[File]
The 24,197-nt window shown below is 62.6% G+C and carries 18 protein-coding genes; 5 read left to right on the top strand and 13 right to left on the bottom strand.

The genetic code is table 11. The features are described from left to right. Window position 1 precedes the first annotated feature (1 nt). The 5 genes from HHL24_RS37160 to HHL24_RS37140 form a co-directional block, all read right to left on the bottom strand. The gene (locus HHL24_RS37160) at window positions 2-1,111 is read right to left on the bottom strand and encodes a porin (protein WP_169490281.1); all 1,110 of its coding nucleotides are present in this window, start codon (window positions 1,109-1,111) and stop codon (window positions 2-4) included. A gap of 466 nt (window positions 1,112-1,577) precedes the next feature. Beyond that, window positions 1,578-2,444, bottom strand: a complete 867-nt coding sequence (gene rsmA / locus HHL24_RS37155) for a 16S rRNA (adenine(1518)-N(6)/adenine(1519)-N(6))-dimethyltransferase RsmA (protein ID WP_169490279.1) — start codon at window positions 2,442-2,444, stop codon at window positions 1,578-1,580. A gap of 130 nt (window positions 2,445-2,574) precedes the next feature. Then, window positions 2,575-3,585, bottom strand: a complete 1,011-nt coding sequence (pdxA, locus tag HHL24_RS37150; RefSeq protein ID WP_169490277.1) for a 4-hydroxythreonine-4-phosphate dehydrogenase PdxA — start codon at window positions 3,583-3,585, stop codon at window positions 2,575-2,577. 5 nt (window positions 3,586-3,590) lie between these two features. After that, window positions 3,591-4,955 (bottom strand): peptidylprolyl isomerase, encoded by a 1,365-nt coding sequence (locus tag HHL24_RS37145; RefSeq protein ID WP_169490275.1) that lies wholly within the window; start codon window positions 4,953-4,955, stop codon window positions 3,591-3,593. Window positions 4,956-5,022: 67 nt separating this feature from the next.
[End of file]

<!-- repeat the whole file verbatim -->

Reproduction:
The 24,197-nt window shown below is 62.6% G+C and carries 18 protein-coding genes; 5 read left to right on the top strand and 13 right to left on the bottom strand.

The genetic code is table 11. The features are described from left to right. Window position 1 precedes the first annotated feature (1 nt). The 5 genes from HHL24_RS37160 to HHL24_RS37140 form a co-directional block, all read right to left on the bottom strand. The gene (locus HHL24_RS37160) at window positions 2-1,111 is read right to left on the bottom strand and encodes a porin (protein WP_169490281.1); all 1,110 of its coding nucleotides are present in this window, start codon (window positions 1,109-1,111) and stop codon (window positions 2-4) included. A gap of 466 nt (window positions 1,112-1,577) precedes the next feature. Beyond that, window positions 1,578-2,444, bottom strand: a complete 867-nt coding sequence (gene rsmA / locus HHL24_RS37155) for a 16S rRNA (adenine(1518)-N(6)/adenine(1519)-N(6))-dimethyltransferase RsmA (protein ID WP_169490279.1) — start codon at window positions 2,442-2,444, stop codon at window positions 1,578-1,580. A gap of 130 nt (window positions 2,445-2,574) precedes the next feature. Then, window positions 2,575-3,585, bottom strand: a complete 1,011-nt coding sequence (pdxA, locus tag HHL24_RS37150; RefSeq protein ID WP_169490277.1) for a 4-hydroxythreonine-4-phosphate dehydrogenase PdxA — start codon at window positions 3,583-3,585, stop codon at window positions 2,575-2,577. 5 nt (window positions 3,586-3,590) lie between these two features. After that, window positions 3,591-4,955 (bottom strand): peptidylprolyl isomerase, encoded by a 1,365-nt coding sequence (locus tag HHL24_RS37145; RefSeq protein ID WP_169490275.1) that lies wholly within the window; start codon window positions 4,953-4,955, stop codon window positions 3,591-3,593. Window positions 4,956-5,022: 67 nt separating this feature from the next.